| || |The Berean Expositor
Volume 32 - Page 162 of 246 Index | Zoom | |
The Pulpit of the Opened Book.
"A Pulpit with a Purpose" (Neh. 8: 4).
pp. 165 - 168
Just as the epistles of Paul written during the period covered by the Acts, and the
record of his public ministry which constitutes the bulk of Acts 9: - 28:, must be
taken together and considered as one work, so the written ministry of The Berean
Expositor, and the spoken ministry at "The Chapel of the Opened Book" are one.
Naturally the two phases of ministry differ in the method adopted to make known the
truth, and each appeals to a different circle of hearers, but, apart from the previously
written ministry, the Central Witness would have no existence, even as the doors of the
Chapel of the Opened Book would have remained closed, so far as our witness is
concerned, were it not for the generous fellowship of many readers who can themselves
entertain little or no hope of ever attending its services.
As a means of strengthening the link that binds us all in one unbroken fellowship, we
hope to reproduce in these pages some of the ministry already accomplished at the
London Centre, and, as an introduction to the series, give the following gist of the address
delivered at the inaugural meeting on 30th September, 1943, on "A Pulpit with a Purpose"
(Neh. 8: 4).
As one listens to the account of the experiences of Nehemiah and Ezra in their
endeavour to fulfil the will of the Lord in the rebuilding of Jerusalem and the restoration
of the Temple, and follows the efforts of their successors, one hears an echo of those
experiences right down the centuries, for, while manners and customs change, humanity
remains the same, and from one generation to another the conflict between truth and error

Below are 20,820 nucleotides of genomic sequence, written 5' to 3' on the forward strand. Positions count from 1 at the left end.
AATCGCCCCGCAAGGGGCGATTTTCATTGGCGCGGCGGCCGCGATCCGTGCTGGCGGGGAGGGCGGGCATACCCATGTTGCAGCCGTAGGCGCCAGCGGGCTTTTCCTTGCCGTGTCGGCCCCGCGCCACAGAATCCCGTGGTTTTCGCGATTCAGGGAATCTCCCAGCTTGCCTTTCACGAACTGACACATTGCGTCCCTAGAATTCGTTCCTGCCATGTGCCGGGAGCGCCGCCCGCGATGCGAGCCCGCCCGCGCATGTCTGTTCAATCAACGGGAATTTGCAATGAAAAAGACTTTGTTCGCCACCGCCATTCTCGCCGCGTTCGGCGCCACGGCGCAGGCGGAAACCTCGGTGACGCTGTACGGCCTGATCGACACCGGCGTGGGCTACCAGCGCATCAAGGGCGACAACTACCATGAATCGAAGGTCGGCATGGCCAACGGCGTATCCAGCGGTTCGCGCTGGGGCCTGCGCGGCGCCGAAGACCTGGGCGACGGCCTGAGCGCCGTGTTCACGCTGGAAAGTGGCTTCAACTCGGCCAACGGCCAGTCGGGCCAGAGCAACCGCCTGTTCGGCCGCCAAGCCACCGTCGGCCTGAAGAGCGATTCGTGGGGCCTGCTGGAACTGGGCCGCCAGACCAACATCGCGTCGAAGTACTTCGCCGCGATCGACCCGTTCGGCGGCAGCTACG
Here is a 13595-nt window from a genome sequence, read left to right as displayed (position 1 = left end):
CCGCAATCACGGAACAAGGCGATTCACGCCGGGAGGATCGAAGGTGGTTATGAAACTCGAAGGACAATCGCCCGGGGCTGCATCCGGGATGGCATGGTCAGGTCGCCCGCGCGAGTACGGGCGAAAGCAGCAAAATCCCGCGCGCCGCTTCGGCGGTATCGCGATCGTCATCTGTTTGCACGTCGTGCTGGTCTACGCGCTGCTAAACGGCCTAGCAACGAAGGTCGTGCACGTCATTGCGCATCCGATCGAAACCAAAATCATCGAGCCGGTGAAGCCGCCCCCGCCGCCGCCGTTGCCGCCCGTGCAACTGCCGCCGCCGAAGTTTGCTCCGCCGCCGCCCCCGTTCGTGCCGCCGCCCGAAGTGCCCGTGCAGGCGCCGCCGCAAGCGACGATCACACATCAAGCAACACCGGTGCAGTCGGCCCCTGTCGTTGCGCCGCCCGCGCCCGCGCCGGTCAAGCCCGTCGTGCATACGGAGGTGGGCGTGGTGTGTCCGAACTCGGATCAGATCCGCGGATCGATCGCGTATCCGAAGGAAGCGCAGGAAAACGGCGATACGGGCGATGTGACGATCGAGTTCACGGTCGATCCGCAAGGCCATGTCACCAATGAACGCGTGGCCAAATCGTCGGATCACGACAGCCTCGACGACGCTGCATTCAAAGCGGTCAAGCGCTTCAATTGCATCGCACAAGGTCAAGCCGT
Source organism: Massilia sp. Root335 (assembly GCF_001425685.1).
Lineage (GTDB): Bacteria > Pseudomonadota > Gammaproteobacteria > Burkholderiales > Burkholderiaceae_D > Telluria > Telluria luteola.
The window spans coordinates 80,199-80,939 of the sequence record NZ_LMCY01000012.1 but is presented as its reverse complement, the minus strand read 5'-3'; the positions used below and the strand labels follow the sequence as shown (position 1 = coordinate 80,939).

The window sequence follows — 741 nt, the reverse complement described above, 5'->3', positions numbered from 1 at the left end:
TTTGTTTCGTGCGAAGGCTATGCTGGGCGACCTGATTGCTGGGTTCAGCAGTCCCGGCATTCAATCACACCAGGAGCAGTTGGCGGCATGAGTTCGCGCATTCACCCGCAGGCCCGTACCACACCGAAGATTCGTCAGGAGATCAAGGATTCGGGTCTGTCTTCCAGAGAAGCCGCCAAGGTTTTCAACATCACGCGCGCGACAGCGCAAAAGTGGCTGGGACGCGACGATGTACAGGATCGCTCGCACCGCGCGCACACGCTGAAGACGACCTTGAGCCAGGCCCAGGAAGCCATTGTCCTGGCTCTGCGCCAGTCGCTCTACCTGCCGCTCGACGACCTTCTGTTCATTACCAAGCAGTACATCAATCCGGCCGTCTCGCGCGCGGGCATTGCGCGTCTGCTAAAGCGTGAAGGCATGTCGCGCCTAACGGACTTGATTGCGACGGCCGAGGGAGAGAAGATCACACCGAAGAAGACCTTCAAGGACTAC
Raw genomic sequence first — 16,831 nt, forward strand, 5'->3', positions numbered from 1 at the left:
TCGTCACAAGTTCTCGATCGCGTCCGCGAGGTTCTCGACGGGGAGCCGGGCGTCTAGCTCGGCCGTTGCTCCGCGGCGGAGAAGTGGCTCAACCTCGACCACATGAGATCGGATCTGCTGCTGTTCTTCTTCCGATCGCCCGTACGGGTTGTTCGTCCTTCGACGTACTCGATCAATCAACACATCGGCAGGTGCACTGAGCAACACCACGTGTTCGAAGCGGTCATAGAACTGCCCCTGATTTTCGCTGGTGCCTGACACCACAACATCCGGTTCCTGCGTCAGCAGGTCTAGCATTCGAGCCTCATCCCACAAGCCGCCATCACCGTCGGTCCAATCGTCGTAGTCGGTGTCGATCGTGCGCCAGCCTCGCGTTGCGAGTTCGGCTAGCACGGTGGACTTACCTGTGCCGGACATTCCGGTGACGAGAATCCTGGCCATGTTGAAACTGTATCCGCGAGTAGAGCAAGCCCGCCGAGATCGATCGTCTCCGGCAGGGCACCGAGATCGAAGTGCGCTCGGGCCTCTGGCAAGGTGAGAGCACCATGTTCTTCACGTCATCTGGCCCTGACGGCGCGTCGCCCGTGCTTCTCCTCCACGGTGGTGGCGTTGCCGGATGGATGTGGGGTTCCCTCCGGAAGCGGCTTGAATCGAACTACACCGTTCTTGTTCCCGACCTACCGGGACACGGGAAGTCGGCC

follows much the same course. Those of us who sought to put into effect the will of the
Lord as we understood it, met with many experiences parallel with those of Nehemiah
and Ezra. There were those who "laughed" and "despised" (Neh. 2: 19), and those who
"mocked" and reminded us of our "feebleness" (Neh. 4: 2), and intimidation, if not
reiterated "ten times" (Neh. 4: 12), was nevertheless repeated. We are never so
susceptible as when the enemy appears conciliatory and invites us to a "conference"
(Neh. 6: 2), and we are peculiarly vulnerable to the insidious attack of the "open letter"
(Neh. 6: 5), besides having to bear the charge of seeking to exercise lordship over the
Lord's heritage (Neh. 6: 6, 7). This is the dark side of the picture, but neither Nehemiah,
Ezra nor ourselves would be true to fact and experience if we did not testify to the bright
and blessed side of the conflict too.
There were those who recognized that the time had come and said, "Let us rise up and
build" (Neh. 2: 18), and there were those, like the nobles of the Tekoites, who, while not
falling into line with their brethren, nevertheless "repaired another piece" (Neh. 3: 27)
and so helped forward the work in unexpected ways. Then there were those who "gave
unto the work" not only in labour and prayer, but in kind (Neh. 7: 70, 71). In either
case, both lines, whether of opposition or help, converge, in the book of Nehemiah, in